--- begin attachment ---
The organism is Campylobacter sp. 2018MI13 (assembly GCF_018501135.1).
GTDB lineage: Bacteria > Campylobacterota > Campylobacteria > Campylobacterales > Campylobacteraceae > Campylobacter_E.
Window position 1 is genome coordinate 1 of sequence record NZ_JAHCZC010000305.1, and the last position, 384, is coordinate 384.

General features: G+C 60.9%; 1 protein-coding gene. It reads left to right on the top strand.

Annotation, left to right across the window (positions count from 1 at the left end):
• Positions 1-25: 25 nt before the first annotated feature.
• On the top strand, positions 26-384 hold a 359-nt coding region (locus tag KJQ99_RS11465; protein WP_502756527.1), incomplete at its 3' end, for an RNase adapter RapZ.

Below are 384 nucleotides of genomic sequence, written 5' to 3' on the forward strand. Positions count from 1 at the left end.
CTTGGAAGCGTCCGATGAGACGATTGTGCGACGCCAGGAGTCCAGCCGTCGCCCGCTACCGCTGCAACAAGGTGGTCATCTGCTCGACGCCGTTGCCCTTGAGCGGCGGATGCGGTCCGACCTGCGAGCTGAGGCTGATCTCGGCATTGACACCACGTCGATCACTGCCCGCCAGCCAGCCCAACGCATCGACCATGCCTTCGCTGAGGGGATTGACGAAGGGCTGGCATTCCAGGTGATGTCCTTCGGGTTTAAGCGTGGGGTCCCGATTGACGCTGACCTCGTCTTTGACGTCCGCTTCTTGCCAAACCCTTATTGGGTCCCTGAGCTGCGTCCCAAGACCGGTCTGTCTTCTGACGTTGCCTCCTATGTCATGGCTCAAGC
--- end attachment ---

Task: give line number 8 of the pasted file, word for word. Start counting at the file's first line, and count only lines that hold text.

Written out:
Below are 384 nucleotides of genomic sequence, written 5' to 3' on the forward strand. Positions count from 1 at the left end.